Hypothermia results when the body temperature drops too low. If this occurs, then there are numerous symptoms to look out for. These include being fatigued, excessive shivering, loss of coordination, and feeling confused or disoriented. In the later stages where the symptoms persist and the person affected doesn’t receive any treatment quickly, the skin could then also turn blue, pupils will be dilated, they will have a slow pulse, they may become unconscious, have slower breathing, and go into a coma.
Source: Atlantic Training
At the more extreme end of the spectrum, frostbite can occur. Frostbite occurs when the skin reaches minus one degrees Centigrade and the body reduces blood flow to the hands and feet to maintain its core temperature. In most cases, workers get frostbite from handling frozen foods, metal, or when they are in cold and wet conditions. It often affects the nose, ears, finger, and toes and the symptoms gradually increase the longer the person is exposed to the condition. In the most severe cases, body tissue is so severely damaged that amputation is the only solution.
The symptoms to look out for include early warning signs of pins and needles, numbness, cold, white skin which can turn blue and blotchy when the condition develops. The affected areas will begin to ache and thick black scabs begin to form on the skin as it thaws. These conditions can be prevented if the symptoms are spotted at an early stage, or measures are put in place for workers to remain safe when they have no choice but to work in cold conditions.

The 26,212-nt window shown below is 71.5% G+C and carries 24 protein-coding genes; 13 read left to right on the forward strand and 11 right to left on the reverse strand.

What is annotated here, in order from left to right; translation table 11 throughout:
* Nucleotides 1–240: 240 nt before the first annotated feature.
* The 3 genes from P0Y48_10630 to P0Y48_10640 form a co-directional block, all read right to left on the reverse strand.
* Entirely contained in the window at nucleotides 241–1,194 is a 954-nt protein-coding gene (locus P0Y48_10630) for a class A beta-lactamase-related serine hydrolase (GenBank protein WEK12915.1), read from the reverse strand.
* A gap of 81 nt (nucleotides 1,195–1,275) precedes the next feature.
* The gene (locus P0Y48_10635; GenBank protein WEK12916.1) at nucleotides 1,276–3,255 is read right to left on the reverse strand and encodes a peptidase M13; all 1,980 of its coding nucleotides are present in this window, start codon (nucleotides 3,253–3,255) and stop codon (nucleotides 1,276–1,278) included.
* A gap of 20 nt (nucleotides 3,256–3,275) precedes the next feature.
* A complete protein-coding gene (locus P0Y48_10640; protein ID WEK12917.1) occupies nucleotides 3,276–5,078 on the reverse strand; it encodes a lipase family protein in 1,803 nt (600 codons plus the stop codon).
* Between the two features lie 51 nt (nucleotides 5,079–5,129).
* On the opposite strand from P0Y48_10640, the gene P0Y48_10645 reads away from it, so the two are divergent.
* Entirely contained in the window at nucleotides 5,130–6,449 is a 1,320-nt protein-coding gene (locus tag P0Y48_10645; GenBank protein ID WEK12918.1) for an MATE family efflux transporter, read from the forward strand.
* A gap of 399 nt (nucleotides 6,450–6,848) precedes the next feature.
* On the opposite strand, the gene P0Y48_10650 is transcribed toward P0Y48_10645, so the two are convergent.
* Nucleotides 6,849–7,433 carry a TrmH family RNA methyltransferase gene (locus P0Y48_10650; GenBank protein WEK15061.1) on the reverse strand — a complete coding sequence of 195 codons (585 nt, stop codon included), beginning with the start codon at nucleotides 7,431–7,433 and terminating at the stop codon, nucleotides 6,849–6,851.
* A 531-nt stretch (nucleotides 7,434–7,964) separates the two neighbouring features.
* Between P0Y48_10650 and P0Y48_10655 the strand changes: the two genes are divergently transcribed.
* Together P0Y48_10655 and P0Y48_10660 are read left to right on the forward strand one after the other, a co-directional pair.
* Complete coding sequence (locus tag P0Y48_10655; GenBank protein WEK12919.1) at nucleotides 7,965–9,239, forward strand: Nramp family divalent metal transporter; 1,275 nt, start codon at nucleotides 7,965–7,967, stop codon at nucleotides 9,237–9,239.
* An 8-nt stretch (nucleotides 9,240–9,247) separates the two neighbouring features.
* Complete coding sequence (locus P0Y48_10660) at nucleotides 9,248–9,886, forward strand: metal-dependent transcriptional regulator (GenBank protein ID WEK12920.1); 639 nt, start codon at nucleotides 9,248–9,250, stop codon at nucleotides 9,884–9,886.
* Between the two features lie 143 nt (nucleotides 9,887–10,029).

Who is at risk?
The fact is, anyone working in a cold environment may be at risk, especially those that are working outdoors for extended periods. For example, snow and ice clean up crews will be out in the early hours to clear up the roads to make them safe for the public.
Sanitation workers are also at risk because they will be out in a cold environment for an extended period of time. Police officers and emergency services such as firefighters and emergency medical technicians will also be working in the cold when responding to emergencies. Construction workers might also be spending a long time working in cold, wet conditions and if they’re dealing with metal as part of their job, then they are only increasing their risk of developing the cold-induced condition as it can be encountered in these types of work environment.
However, certain individuals can be more prone to suffer from the condition than others because they might have a pre-existing condition, such as diabetes, hypertension or a cardiovascular disease. Those that are on certain medication are also more likely to suffer, and are advised to check with their doctor, nurse or pharmacy to see if any medicines they take might affect them from working in cold environments. While being older or in poor physical condition with an unbalanced diet also puts you at a much greater risk.